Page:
The Ottawa Senators’ offense is now a legitimate threat to the league. With elite, spread out goalscoring, they can join the group of teams with at least two forward lines capable of overwhelming teams offensively from shift to shift.
The most recent Stanley Cup champion Colorado Avalanche sent out multiple forward units with comfortable pairs of players that are a threat to score. Playoff teams do the same thing with less skill. As soon as teams invest the type of money into forwards like they have done, and will do in the near future, management is betting on a core group to take the team to the next level.
Being able to consistently deploy a one-two pairing punch of Josh Norris, Brady Tkachuk, Tim Stützle, and Alex DeBrincat will undoubtedly narrow the gap between the Senators and the playoffs. They should be the core pieces that remain in a standard location in the lineup, while other players like Claude Giroux and Mathieu Joseph shuffle around the order or fill out the top nine.
Lost in the offensive hype is the individual value that Stützle will gain by this addition. If he hasn’t improved in the faceoff circle, the freedom to move Giroux around the lineup could be limited, even if it’s under the guise of having a right-shot faceoff option. Giroux has been above 55 percent at even strength in each of the last eight seasons and hasn’t been below 50 percent since the 2009-10 season.
In 2021-22, Giroux kept his personal high standard going and posted a 58.27 percent faceoff percentage on 865 attempts at even strength. Of Stützle’s 462 attempts at even strength, he was successful on 37.23 percent. With Patrice Bergeron returning to the Boston Bruins for another season, the Atlantic Division remains a nightmare for most centers during divisional games.
Senators’ Top-Six Forward Pairings
The Senators can go in a lot of directions for the top-nine forward group, and it’s likely to change a bunch over the course of the season. The offseason additions give them the option to glue two players together in the top six as a season-long threat while building valuable chemistry.
It’s hard to envision a scenario where two “score-first” mentality players like Norris and DeBrincat mesh well together for an extended period that isn’t the power play. The former has been consistently working on goalscoring since his second year in the NCAA, while the latter’s dominance has spanned every league in his path.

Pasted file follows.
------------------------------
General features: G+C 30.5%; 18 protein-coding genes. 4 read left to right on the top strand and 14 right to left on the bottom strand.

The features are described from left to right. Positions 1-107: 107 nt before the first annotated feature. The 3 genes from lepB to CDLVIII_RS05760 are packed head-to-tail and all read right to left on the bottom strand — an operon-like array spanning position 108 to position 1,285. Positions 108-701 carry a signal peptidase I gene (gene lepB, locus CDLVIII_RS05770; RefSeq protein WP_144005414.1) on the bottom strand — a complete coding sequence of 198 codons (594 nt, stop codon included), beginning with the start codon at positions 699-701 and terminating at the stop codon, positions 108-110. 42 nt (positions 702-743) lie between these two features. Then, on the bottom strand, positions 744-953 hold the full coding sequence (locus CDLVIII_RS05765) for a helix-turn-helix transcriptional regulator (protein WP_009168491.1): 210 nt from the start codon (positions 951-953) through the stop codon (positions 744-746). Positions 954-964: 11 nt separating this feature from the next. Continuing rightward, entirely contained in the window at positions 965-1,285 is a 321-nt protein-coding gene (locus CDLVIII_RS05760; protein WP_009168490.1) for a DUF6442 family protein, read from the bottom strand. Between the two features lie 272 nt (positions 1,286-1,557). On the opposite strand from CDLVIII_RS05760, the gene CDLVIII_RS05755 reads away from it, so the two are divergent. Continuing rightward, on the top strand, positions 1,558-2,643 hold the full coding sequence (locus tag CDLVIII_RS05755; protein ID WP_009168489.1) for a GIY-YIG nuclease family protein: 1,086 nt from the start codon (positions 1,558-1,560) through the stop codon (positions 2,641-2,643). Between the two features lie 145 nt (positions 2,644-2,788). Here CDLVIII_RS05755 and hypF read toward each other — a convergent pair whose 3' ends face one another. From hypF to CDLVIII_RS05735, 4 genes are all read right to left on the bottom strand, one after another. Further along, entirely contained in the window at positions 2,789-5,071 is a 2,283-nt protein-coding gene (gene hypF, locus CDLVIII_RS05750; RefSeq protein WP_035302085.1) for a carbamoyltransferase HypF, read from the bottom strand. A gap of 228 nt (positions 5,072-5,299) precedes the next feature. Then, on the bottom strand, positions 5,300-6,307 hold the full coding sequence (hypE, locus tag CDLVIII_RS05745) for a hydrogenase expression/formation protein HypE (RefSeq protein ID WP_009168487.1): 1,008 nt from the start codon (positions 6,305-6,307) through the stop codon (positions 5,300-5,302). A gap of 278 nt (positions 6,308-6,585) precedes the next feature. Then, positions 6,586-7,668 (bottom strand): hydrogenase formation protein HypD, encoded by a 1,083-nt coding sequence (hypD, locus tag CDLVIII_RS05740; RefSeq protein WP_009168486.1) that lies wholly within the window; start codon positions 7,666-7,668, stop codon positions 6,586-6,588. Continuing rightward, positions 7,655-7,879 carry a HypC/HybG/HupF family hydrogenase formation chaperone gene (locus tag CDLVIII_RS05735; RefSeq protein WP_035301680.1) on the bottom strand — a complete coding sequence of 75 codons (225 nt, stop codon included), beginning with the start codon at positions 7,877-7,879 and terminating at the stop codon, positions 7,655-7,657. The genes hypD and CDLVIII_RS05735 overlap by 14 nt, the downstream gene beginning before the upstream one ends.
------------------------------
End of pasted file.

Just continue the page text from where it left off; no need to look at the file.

Purely from a goalscoring standpoint, keeping Norris and DeBrincat apart forces teams to choose between a 35-goal scorer and a 40-goal scorer. Neither is a desirable opponent for a second line to defend.
With possession on a Norris/Tkachuk line, Norris leads the quality of the result, while Tkachuk is the driving force in getting the chance. Both players complement each other well and there’s enough evidence after two seasons to keep them permanently paired.
Last season, Norris struggled to stay above water defensively when separated from Tkachuk. In the 178 minutes at even strength that he was without Tkachuk, the Senators allowed an additional 8.4 shot attempts against per 60 and 3.9 more scoring chances against per 60.
The temptation to overload the top line by adding DeBrincat or Giroux will surely arise, but Tkachuk and Norris have caused enough damage on their own to justify keeping the wealth spread out. The idea of having Stützle and DeBrincat together for 800-plus minutes at even strength isn’t a bad thing and will likely have teams readjusting their matchup plans once the pair gets comfortable with each other.
Goalscorers terrify opponents more than any other player type when planning for a game. The impact of adding DeBrincat to the roster will be felt throughout the entire top nine. Adding Giroux is a chance to move around one of the better playmakers in the league and make the younger players better simply by being around him.
Senators’ Bright Offensive Cap Future
The Senators already have two star offensive players locked up long-term in Tkachuk and Norris, while avoiding adding any additional dollars to their contracts to influence them to stay like other Canadian teams have done.
This has given the Senators important salary cap freedom to offer Stützle and DeBrincat — if things go to plan — similar contract lengths. That likely leads to the Senators having one of the best cap hit value for their top six in the NHL. That’s a nice gold star for any general manager’s fridge.
This is all, of course, dependent on the development of Stützle this year, and whether DeBrincat wants to extend his stay in the nation’s capital. With current and future contracts considered, the forward salary cap future looks very bright for the Senators.